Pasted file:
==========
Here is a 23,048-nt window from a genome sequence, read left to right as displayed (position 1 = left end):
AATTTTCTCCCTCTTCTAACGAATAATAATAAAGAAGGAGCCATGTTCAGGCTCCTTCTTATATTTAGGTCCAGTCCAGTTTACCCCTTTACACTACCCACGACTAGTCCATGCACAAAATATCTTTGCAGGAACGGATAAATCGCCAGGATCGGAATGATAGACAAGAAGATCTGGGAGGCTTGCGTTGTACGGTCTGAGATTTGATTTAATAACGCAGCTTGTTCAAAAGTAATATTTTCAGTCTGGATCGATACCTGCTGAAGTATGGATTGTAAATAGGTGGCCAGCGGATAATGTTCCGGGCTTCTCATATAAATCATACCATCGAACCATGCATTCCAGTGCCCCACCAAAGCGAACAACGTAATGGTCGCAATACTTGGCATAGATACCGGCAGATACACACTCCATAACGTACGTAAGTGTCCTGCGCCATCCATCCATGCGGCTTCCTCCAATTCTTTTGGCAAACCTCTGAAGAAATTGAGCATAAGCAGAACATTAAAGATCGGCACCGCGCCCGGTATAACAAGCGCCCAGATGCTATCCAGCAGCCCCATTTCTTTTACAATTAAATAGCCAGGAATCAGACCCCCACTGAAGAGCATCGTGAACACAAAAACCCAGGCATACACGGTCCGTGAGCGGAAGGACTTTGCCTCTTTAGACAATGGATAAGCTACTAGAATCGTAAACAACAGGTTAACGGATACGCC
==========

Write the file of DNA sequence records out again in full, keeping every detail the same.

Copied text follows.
Here is a 23,048-nt window from a genome sequence, read left to right as displayed (position 1 = left end):
AATTTTCTCCCTCTTCTAACGAATAATAATAAAGAAGGAGCCATGTTCAGGCTCCTTCTTATATTTAGGTCCAGTCCAGTTTACCCCTTTACACTACCCACGACTAGTCCATGCACAAAATATCTTTGCAGGAACGGATAAATCGCCAGGATCGGAATGATAGACAAGAAGATCTGGGAGGCTTGCGTTGTACGGTCTGAGATTTGATTTAATAACGCAGCTTGTTCAAAAGTAATATTTTCAGTCTGGATCGATACCTGCTGAAGTATGGATTGTAAATAGGTGGCCAGCGGATAATGTTCCGGGCTTCTCATATAAATCATACCATCGAACCATGCATTCCAGTGCCCCACCAAAGCGAACAACGTAATGGTCGCAATACTTGGCATAGATACCGGCAGATACACACTCCATAACGTACGTAAGTGTCCTGCGCCATCCATCCATGCGGCTTCCTCCAATTCTTTTGGCAAACCTCTGAAGAAATTGAGCATAAGCAGAACATTAAAGATCGGCACCGCGCCCGGTATAACAAGCGCCCAGATGCTATCCAGCAGCCCCATTTCTTTTACAATTAAATAGCCAGGAATCAGACCCCCACTGAAGAGCATCGTGAACACAAAAACCCAGGCATACACGGTCCGTGAGCGGAAGGACTTTGCCTCTTTAGACAATGGATAAGCTACTAGAATCGTAAACAACAGGTTAACGGATACGCC